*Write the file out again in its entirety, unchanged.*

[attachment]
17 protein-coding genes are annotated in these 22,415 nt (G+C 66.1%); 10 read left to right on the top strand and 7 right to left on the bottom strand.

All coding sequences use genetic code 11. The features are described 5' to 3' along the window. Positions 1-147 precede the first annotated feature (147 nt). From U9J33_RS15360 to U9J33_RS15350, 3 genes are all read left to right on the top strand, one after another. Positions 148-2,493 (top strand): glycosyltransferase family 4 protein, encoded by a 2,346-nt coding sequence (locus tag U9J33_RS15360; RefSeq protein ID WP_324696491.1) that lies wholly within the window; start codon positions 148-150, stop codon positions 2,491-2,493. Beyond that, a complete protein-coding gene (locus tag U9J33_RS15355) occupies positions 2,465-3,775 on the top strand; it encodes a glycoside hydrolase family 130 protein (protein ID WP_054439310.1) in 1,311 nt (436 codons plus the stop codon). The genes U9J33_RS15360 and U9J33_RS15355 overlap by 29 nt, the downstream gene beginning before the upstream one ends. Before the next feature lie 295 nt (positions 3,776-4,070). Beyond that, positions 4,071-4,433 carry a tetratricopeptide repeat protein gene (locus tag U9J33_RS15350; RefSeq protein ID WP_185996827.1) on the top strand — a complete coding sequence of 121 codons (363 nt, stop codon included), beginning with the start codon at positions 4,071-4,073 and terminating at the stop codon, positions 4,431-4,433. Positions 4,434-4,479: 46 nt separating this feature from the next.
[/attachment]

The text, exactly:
17 protein-coding genes are annotated in these 22,415 nt (G+C 66.1%); 10 read left to right on the top strand and 7 right to left on the bottom strand.

All coding sequences use genetic code 11. The features are described 5' to 3' along the window. Positions 1-147 precede the first annotated feature (147 nt). From U9J33_RS15360 to U9J33_RS15350, 3 genes are all read left to right on the top strand, one after another. Positions 148-2,493 (top strand): glycosyltransferase family 4 protein, encoded by a 2,346-nt coding sequence (locus tag U9J33_RS15360; RefSeq protein ID WP_324696491.1) that lies wholly within the window; start codon positions 148-150, stop codon positions 2,491-2,493. Beyond that, a complete protein-coding gene (locus tag U9J33_RS15355) occupies positions 2,465-3,775 on the top strand; it encodes a glycoside hydrolase family 130 protein (protein ID WP_054439310.1) in 1,311 nt (436 codons plus the stop codon). The genes U9J33_RS15360 and U9J33_RS15355 overlap by 29 nt, the downstream gene beginning before the upstream one ends. Before the next feature lie 295 nt (positions 3,776-4,070). Beyond that, positions 4,071-4,433 carry a tetratricopeptide repeat protein gene (locus tag U9J33_RS15350; RefSeq protein ID WP_185996827.1) on the top strand — a complete coding sequence of 121 codons (363 nt, stop codon included), beginning with the start codon at positions 4,071-4,073 and terminating at the stop codon, positions 4,431-4,433. Positions 4,434-4,479: 46 nt separating this feature from the next.